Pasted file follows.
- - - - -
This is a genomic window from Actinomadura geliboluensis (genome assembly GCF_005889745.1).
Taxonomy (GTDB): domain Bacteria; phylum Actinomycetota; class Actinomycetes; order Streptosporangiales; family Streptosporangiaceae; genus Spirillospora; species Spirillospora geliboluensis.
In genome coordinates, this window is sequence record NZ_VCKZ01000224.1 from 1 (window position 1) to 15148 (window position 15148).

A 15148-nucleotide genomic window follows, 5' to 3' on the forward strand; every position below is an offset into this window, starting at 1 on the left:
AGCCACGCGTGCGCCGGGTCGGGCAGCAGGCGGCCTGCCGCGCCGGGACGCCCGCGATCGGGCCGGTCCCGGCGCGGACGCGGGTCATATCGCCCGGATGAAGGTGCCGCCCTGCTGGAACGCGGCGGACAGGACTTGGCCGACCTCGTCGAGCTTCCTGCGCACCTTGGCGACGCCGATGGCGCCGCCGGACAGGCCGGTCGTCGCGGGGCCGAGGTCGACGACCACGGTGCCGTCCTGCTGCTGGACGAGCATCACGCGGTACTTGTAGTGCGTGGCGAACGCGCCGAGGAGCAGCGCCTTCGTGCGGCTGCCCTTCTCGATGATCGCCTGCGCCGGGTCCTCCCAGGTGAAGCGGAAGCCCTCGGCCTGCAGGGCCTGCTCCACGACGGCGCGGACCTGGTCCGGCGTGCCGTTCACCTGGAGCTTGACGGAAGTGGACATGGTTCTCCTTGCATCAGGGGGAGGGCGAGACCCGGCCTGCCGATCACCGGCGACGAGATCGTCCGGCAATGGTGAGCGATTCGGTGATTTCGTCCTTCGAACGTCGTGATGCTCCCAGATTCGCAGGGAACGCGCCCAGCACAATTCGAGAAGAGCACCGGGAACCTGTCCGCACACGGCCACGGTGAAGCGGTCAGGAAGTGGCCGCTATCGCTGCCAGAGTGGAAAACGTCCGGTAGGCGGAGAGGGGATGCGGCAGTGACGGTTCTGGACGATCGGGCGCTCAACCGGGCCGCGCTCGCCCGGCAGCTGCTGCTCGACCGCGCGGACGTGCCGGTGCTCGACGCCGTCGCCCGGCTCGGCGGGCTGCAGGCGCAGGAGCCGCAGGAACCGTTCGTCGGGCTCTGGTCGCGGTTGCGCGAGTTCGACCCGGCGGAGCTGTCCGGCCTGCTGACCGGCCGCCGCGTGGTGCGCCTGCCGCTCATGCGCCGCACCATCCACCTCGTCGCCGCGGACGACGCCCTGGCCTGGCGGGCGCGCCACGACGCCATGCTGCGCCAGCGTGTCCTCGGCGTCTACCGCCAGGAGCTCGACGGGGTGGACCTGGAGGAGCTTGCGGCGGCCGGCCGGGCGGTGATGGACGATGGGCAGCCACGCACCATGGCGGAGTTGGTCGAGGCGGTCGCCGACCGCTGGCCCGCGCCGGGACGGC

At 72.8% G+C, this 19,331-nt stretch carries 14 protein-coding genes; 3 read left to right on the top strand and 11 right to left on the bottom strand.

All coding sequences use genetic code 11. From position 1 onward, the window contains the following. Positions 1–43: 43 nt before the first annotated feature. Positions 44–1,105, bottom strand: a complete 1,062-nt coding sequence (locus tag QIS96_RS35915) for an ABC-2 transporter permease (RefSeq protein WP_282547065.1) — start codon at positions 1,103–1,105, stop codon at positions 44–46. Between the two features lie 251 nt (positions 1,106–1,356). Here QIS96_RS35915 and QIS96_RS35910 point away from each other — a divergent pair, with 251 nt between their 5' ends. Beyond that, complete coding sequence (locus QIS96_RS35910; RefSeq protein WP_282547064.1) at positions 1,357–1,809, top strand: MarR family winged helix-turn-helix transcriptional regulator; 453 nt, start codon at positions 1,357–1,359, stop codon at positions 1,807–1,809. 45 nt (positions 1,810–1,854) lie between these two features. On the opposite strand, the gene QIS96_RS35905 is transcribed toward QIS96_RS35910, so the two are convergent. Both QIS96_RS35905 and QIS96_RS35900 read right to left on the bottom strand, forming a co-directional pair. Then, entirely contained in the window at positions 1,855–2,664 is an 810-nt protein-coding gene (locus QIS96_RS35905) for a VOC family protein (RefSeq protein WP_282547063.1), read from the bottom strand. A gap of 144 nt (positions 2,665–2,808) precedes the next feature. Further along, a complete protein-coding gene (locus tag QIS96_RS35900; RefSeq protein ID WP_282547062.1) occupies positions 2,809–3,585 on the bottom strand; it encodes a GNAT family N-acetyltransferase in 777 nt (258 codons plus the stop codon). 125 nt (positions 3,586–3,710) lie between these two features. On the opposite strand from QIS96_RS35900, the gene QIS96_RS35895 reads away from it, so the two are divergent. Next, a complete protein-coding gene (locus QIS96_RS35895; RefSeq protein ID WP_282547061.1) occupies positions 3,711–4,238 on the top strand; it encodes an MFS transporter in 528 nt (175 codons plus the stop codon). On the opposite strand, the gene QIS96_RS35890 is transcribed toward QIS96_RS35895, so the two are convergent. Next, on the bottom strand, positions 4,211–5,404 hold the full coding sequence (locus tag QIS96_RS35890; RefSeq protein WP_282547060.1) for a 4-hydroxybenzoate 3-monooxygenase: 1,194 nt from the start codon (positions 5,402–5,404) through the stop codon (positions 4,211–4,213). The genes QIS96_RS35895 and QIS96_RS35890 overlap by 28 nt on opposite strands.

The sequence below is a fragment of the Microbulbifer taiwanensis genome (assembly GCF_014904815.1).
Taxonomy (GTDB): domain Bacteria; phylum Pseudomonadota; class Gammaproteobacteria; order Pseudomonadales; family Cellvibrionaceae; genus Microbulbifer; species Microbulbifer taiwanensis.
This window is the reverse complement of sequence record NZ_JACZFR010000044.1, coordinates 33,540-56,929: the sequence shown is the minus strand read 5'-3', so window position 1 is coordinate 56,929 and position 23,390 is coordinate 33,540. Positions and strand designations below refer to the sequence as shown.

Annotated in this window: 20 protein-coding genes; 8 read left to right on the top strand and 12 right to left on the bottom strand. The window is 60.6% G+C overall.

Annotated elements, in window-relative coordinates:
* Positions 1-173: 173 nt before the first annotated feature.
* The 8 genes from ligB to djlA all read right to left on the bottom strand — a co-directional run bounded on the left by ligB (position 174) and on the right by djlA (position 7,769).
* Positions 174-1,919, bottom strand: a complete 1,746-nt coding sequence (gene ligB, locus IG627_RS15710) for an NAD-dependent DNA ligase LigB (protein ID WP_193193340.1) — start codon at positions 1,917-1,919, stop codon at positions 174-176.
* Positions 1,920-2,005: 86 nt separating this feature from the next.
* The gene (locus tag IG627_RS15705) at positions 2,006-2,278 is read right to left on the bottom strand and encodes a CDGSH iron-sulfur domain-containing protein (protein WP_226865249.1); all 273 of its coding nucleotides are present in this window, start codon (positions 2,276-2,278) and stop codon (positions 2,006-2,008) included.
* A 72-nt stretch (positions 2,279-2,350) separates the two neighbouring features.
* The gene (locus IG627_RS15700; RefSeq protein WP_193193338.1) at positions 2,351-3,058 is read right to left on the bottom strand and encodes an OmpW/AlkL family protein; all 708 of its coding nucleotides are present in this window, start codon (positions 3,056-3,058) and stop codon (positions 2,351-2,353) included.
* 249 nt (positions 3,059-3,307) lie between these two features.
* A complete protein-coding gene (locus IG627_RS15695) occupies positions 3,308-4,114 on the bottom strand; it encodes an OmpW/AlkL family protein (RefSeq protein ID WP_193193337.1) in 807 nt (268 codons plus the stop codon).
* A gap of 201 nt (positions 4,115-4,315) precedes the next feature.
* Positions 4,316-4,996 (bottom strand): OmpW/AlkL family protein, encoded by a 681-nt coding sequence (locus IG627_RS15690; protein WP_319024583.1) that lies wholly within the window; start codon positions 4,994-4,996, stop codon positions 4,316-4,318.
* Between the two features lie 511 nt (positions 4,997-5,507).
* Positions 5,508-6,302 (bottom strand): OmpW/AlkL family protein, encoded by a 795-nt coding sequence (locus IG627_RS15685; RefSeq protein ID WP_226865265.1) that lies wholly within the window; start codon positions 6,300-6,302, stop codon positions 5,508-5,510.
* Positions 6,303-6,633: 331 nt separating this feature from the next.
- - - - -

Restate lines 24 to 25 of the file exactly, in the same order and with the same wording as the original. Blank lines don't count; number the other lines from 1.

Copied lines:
* Between the two features lie 511 nt (positions 4,997-5,507).
* Positions 5,508-6,302 (bottom strand): OmpW/AlkL family protein, encoded by a 795-nt coding sequence (locus IG627_RS15685; RefSeq protein ID WP_226865265.1) that lies wholly within the window; start codon positions 6,300-6,302, stop codon positions 5,508-5,510.